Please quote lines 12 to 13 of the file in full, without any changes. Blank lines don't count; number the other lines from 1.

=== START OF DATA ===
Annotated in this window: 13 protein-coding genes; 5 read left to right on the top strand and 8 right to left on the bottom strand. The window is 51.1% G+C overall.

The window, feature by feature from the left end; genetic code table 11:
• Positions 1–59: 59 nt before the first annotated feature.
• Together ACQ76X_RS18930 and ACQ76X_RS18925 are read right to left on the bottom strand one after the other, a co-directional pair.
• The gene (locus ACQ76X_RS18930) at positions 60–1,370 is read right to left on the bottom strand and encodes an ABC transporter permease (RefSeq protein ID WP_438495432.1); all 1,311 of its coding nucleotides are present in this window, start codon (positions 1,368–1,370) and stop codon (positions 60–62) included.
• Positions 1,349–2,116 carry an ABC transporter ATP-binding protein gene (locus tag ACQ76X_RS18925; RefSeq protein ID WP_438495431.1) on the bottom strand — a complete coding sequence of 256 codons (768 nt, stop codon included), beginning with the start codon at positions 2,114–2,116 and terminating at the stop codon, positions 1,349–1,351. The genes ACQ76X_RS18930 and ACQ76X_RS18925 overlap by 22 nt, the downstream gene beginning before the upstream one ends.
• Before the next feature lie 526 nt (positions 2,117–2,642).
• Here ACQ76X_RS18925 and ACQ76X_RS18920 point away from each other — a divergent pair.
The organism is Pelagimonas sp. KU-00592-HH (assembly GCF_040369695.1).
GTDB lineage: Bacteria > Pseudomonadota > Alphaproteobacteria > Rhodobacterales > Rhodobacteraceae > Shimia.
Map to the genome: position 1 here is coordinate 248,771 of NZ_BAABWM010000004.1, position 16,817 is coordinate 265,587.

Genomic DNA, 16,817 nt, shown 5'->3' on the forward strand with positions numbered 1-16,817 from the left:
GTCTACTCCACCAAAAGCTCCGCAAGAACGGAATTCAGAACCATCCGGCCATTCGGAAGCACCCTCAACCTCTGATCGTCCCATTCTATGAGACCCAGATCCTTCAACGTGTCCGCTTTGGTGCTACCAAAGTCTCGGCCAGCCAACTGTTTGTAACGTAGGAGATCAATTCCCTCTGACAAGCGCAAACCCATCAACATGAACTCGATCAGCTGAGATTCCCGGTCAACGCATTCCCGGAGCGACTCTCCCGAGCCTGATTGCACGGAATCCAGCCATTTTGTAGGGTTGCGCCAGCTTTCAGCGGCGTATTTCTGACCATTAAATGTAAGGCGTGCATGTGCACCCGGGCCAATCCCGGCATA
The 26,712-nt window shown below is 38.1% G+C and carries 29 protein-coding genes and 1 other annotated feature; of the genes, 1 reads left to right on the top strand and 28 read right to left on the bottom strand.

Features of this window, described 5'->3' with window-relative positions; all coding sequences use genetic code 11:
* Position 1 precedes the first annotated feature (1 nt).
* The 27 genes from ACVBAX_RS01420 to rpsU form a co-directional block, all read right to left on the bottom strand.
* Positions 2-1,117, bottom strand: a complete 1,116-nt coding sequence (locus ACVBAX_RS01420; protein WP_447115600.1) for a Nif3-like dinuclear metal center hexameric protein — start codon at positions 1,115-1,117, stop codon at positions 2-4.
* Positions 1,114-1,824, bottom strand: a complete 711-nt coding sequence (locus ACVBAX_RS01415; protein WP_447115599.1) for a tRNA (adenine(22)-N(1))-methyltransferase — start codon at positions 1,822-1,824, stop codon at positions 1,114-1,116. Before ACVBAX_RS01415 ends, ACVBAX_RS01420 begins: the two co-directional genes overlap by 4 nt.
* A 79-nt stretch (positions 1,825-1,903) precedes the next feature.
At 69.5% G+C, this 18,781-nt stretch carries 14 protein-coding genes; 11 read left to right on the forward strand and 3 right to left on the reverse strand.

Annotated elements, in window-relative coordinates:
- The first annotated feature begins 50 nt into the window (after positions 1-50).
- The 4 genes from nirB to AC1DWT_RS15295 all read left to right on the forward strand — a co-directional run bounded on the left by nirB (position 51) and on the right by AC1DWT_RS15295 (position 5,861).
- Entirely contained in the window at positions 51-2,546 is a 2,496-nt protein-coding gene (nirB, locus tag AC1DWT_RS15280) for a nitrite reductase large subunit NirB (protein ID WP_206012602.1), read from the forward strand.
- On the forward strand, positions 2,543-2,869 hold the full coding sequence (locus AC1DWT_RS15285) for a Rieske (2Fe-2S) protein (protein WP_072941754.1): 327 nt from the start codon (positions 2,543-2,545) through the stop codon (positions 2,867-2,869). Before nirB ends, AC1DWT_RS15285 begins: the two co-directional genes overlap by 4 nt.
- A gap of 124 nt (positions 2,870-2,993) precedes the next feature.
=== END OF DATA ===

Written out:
Genomic DNA, 16,817 nt, shown 5'->3' on the forward strand with positions numbered 1-16,817 from the left:
GTCTACTCCACCAAAAGCTCCGCAAGAACGGAATTCAGAACCATCCGGCCATTCGGAAGCACCCTCAACCTCTGATCGTCCCATTCTATGAGACCCAGATCCTTCAACGTGTCCGCTTTGGTGCTACCAAAGTCTCGGCCAGCCAACTGTTTGTAACGTAGGAGATCAATTCCCTCTGACAAGCGCAAACCCATCAACATGAACTCGATCAGCTGAGATTCCCGGTCAACGCATTCCCGGAGCGACTCTCCCGAGCCTGATTGCACGGAATCCAGCCATTTTGTAGGGTTGCGCCAGCTTTCAGCGGCGTATTTCTGACCATTAAATGTAAGGCGTGCATGTGCACCCGGGCCAATCCCGGCATA